Best regards
Erik

What does this have to do with the discussion?

jerome_m

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Re: DIGITAL Medium Format photography is almost as moribund???
« Reply #127 on: March 05, 2013, 09:44:38 AM »

It is an answer to your posting. You seem to assume that I base my opinion whatever it may be on the image posted by Mr. Koskolov, the one with the young girl. That is however not the case. The only point I made that there is somevthing odd about the image you have posted. The D800 images I have seen where mostly sharp.

So your experience with the D800 is that you have seen and processed images made by others. Is that correct?

I still wonder why you mentioned that you own the 24-70/2.8 ZA, 16-80/3.5-4.5 ZA and a Zeiss Sonnar 150/4, none of which is relevant to the discussion, or why you wrote about the Zeiss 24 f/2.0 lens being an interesting lens with poor corners. Is your reasoning that you own 3 Zeiss lenses and find them sharp, therefore a different, unrelated Zeiss lens must be just as sharp and I should consider using it in place of the 14-24 zoom to improve what you perceive as a lack of sharpness?
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Iluvmycam

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Re: DIGITAL Medium Format photography is almost as moribund???
« Reply #128 on: March 05, 2013, 09:52:33 AM »

I have 2 - 645D's. They offer a differnt color look than a dslr and love them for many types of shots.
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TMARK

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Re: DIGITAL Medium Format photography is almost as moribund???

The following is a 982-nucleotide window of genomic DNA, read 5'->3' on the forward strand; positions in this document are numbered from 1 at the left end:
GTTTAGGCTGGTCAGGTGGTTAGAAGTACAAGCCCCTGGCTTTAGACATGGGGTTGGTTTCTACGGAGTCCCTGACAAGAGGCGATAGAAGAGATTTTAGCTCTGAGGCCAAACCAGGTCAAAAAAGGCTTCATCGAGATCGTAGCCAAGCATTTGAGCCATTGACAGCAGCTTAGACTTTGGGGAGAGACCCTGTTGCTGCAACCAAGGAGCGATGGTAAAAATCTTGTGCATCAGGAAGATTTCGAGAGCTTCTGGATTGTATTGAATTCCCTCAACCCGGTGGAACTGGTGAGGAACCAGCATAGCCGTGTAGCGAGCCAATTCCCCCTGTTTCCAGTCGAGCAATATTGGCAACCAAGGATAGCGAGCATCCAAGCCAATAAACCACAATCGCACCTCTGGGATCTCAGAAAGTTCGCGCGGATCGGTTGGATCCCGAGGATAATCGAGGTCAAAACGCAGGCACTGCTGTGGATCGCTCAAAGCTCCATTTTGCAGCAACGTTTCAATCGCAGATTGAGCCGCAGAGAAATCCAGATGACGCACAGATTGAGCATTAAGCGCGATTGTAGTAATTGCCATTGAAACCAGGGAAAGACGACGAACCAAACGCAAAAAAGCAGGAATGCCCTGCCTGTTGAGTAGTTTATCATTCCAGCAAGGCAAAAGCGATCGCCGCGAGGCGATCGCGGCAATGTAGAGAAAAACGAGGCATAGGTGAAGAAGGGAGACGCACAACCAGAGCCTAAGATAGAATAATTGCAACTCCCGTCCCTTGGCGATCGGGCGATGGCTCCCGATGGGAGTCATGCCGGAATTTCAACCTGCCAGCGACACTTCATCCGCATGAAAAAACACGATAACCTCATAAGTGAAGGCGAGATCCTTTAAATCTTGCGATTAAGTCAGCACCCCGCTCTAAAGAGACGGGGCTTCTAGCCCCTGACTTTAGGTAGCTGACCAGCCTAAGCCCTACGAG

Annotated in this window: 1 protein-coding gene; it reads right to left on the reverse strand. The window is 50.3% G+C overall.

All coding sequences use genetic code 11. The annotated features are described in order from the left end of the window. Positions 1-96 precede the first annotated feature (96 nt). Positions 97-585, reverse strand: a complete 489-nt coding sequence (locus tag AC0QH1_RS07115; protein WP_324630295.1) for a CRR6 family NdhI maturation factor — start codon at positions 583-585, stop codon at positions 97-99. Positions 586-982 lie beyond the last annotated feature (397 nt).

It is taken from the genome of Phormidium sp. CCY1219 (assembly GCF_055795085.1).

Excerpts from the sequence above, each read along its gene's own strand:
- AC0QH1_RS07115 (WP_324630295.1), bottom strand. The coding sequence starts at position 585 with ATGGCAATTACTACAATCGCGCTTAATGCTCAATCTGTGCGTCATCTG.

« Reply #129 on: March 05, 2013, 10:37:26 AM »

Never ceases to amaze how folk get their knickers in a twist over other's choices.

You'd be forgiven for thinking this is a testosterone fuelled play pit.

But wait...


As we say in the States:  No Shit. 
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theguywitha645d

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Re: DIGITAL Medium Format photography is almost as moribund???
« Reply #130 on: March 05, 2013, 10:44:07 AM »

For amateur photographers, cameras are not an investment. Nor are they an investment if you think of resale value. If you have this economic model, you are working in the wrong field. If you want to invest, stocks, bonds, and real estate are better options.
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torger

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Re: DIGITAL Medium Format photography is almost as moribund???
« Reply #131 on: March 05, 2013, 11:02:30 AM »

For amateur photographers, cameras are not an investment. Nor are they an investment if you think of resale value. If you have this economic model, you are working in the wrong field. If you want to invest, stocks, bonds, and real estate are better options.

It depends on how you use the word "investment". If you mean "investment" in terms of selling it later for a larger amount of money than you bought it for it is as you say. However, in daily speak one can say "investment" about pretty much anything that costs a lot of money is important to your profession, hobby or lifestyle and is intended to be used for many years to come.

In that sense a "good investment" is a system you can have for many years while affording to maintain and to upgrade at reasonable costs to keep it up to date compared to alternate offers in the market.

How MFD systems fit into this today depends on who you ask...
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Rob C

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Re: DIGITAL Medium Format photography is almost as moribund???
« Reply #132 on: March 05, 2013, 11:12:54 AM »

For amateur photographers, cameras are not an investment. Nor are they an investment if you think of resale value. If you have this economic model, you are working in the wrong field. If you want to invest, stocks, bonds, and real estate are better options.




You're having a friggin' laff, aren't you?

You buy rather old Leica M filmies and Nikon rangefinder cameras if you want to invest.

Rob C

Rob C